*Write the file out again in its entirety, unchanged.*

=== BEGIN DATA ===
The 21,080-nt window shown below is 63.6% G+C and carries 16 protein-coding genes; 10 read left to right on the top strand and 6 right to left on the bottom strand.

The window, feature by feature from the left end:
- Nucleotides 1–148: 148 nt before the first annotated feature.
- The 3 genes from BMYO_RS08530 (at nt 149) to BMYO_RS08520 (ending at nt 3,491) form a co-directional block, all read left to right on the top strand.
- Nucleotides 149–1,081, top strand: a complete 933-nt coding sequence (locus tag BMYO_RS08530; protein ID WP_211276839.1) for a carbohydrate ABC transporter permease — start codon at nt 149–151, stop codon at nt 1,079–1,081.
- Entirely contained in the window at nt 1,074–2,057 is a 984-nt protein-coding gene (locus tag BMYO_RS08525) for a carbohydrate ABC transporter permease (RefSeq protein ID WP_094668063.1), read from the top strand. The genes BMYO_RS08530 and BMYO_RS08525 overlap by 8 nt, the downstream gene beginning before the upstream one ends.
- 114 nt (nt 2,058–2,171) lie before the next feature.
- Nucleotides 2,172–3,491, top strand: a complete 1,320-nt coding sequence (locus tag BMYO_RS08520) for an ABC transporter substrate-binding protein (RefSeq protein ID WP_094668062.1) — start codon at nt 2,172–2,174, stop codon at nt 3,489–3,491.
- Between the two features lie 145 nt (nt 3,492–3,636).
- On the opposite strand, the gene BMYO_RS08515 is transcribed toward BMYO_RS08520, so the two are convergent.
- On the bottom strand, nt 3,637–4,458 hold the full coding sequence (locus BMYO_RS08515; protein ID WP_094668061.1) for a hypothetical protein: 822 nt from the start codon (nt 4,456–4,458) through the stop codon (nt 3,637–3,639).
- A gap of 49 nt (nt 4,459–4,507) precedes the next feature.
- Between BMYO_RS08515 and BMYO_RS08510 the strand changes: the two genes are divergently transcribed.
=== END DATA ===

The 21,080-nt window shown below is 63.6% G+C and carries 16 protein-coding genes; 10 read left to right on the top strand and 6 right to left on the bottom strand.

The window, feature by feature from the left end:
- Nucleotides 1–148: 148 nt before the first annotated feature.
- The 3 genes from BMYO_RS08530 (at nt 149) to BMYO_RS08520 (ending at nt 3,491) form a co-directional block, all read left to right on the top strand.
- Nucleotides 149–1,081, top strand: a complete 933-nt coding sequence (locus tag BMYO_RS08530; protein ID WP_211276839.1) for a carbohydrate ABC transporter permease — start codon at nt 149–151, stop codon at nt 1,079–1,081.
- Entirely contained in the window at nt 1,074–2,057 is a 984-nt protein-coding gene (locus tag BMYO_RS08525) for a carbohydrate ABC transporter permease (RefSeq protein ID WP_094668063.1), read from the top strand. The genes BMYO_RS08530 and BMYO_RS08525 overlap by 8 nt, the downstream gene beginning before the upstream one ends.
- 114 nt (nt 2,058–2,171) lie before the next feature.
- Nucleotides 2,172–3,491, top strand: a complete 1,320-nt coding sequence (locus tag BMYO_RS08520) for an ABC transporter substrate-binding protein (RefSeq protein ID WP_094668062.1) — start codon at nt 2,172–2,174, stop codon at nt 3,489–3,491.
- Between the two features lie 145 nt (nt 3,492–3,636).
- On the opposite strand, the gene BMYO_RS08515 is transcribed toward BMYO_RS08520, so the two are convergent.
- On the bottom strand, nt 3,637–4,458 hold the full coding sequence (locus BMYO_RS08515; protein ID WP_094668061.1) for a hypothetical protein: 822 nt from the start codon (nt 4,456–4,458) through the stop codon (nt 3,637–3,639).
- A gap of 49 nt (nt 4,459–4,507) precedes the next feature.
- Between BMYO_RS08515 and BMYO_RS08510 the strand changes: the two genes are divergently transcribed.